REVIEWS by Adèle Geras
ECHOES FROM THE DEAD by Johan Theorin Black Swan pbk.
The decade we’ve just left has been remarkable for the number of wonderful Scandinavian crime/thriller writers who have been brought to the notice of British readers. This last year ended with the Stieg Larsson trilogy (THE GIRL WITH THE DRAGON TATTOO and its sequels) sweeping all before it in terms of sales and attention. These books are terrific and I recommend them to anyone who’s missed them. But...and it’s a big but...they are only the tip of a Nordic noir iceberg and the cliché seems appropriate in the circumstances. We are in very chilly territory with a great many of these writers. My favourites are Arnaldur Indridason, Hakan Nesser, Karin Alvtegen, and Karin Fossum. There’s Henning Mankell, of course, creator of Wallander and the Daddy of the genre but I have to confess to liking this particular detective better in both his screen interpretations than in print. Maybe I was too young when I tried him and ought to give him another go, but meanwhile, there are so many others that I’ve not done so.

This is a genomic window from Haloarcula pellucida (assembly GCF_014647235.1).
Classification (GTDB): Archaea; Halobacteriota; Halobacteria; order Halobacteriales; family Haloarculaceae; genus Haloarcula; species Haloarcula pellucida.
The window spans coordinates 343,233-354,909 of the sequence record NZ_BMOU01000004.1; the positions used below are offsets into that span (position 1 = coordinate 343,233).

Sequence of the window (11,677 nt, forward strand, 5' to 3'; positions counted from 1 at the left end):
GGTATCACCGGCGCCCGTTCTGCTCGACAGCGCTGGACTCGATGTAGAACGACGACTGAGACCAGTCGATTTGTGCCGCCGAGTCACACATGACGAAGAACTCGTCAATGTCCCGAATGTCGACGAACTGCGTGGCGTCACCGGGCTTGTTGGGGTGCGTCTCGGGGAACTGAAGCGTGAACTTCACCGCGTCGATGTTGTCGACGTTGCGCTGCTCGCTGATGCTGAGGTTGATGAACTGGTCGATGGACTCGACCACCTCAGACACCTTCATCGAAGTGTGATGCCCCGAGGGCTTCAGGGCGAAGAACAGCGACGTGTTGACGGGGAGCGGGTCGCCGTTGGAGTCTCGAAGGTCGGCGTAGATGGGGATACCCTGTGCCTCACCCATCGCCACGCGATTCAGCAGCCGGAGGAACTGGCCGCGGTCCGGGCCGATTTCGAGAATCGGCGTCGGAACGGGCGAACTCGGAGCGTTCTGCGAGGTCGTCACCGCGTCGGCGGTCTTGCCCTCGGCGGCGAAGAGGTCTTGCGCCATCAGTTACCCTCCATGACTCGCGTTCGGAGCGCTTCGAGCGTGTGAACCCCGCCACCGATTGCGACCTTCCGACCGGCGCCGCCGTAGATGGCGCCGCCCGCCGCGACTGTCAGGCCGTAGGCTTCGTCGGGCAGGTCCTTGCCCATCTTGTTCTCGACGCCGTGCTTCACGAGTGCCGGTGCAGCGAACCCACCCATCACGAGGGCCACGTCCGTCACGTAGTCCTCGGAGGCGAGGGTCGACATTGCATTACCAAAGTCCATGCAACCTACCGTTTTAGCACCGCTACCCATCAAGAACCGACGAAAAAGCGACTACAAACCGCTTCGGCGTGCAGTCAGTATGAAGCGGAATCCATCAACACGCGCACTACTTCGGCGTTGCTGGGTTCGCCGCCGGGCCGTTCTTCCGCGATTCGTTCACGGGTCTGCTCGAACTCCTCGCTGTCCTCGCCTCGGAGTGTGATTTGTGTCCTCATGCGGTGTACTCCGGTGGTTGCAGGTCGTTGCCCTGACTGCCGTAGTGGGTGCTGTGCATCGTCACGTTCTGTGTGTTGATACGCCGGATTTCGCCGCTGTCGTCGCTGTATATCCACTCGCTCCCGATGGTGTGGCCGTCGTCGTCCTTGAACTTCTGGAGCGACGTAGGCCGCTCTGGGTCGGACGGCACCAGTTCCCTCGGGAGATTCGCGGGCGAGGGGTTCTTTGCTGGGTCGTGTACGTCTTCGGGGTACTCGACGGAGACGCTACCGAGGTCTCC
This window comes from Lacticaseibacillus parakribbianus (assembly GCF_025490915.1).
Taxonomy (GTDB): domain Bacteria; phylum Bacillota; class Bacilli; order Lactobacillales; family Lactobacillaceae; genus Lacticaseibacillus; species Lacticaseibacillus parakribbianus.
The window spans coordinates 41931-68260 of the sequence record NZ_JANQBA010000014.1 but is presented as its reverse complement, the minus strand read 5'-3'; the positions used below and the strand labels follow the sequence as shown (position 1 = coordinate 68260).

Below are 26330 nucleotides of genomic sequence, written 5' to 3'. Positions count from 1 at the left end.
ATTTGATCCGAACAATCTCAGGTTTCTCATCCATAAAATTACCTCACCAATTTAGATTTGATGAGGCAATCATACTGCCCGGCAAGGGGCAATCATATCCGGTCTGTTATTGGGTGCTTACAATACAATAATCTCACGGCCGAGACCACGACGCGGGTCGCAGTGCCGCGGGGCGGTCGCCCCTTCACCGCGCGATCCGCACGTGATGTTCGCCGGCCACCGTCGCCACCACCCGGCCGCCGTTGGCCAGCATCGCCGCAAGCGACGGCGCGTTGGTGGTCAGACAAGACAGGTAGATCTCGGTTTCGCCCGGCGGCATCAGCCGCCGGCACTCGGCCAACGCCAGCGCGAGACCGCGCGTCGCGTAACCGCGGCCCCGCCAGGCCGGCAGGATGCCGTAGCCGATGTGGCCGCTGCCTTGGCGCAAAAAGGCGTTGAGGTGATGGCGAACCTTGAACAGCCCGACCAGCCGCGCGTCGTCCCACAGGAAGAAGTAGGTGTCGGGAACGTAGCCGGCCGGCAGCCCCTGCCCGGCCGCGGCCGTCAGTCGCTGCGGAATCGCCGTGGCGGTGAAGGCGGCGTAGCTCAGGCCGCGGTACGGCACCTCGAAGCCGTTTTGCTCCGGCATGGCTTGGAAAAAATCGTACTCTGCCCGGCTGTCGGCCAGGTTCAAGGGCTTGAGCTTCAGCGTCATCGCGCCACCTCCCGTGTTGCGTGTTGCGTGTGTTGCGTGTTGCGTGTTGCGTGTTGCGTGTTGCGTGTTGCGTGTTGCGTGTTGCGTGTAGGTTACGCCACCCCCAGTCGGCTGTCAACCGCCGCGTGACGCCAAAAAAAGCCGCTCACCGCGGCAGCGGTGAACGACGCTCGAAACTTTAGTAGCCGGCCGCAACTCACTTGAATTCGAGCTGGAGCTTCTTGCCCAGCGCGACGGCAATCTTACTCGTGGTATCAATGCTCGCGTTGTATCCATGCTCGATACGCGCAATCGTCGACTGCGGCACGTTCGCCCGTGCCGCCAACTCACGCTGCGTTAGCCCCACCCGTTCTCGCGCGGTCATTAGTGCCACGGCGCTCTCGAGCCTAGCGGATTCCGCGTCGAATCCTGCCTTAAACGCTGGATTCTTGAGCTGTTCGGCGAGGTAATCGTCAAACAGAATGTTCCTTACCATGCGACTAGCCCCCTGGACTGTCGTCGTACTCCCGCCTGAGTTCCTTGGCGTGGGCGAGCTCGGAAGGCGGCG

I found Johan Theorin through a recommendation on a blog. I then went to Amazon and read a whole lot of rave reviews and bought his first novel. I couldn’t resist buying his his second and I’m waiting for the next most eagerly. Theorin is a journalist and his books are set on an island off the south-east coast of Sweden called Öland. ECHOES FROM THE DEAD concerns the disappearance and presumed death of a young boy in the alvar (look it up on Google...it’s an amazing landscape of miles of treeless flora, windswept and rocky and completely fascinating). Many years later, his mother goes back to the island to visit her father, now in an old people’s home. He used to be a sea captain and his hobby is making ships in bottles. He’s also something of a detective and when a parcel arrives with a shoe in it which seems to be the one his grandson was wearing on the last day of his life, the hunt is on for his abductor and killer. The story (in the past ) of the person we suspect may be the guilty party runs parallel to the present -day mystery and by the time all is revealed, we get not only a cracking good tale but also a sort of history of this amazing place with its people and customs and their struggles to make a living in a habitat that is anything but hospitable. The sea is never far away and its sights and smells pervade the narrative without lengthy paragraphs of nature description. It’s very skilfully done. The book has photographs in the back to give you some idea of what the place looks like (rather in the manner of WG Sebald) and this is something I wish more publishers would encourage. I can’t recommend this crime novel too highly. Do try it.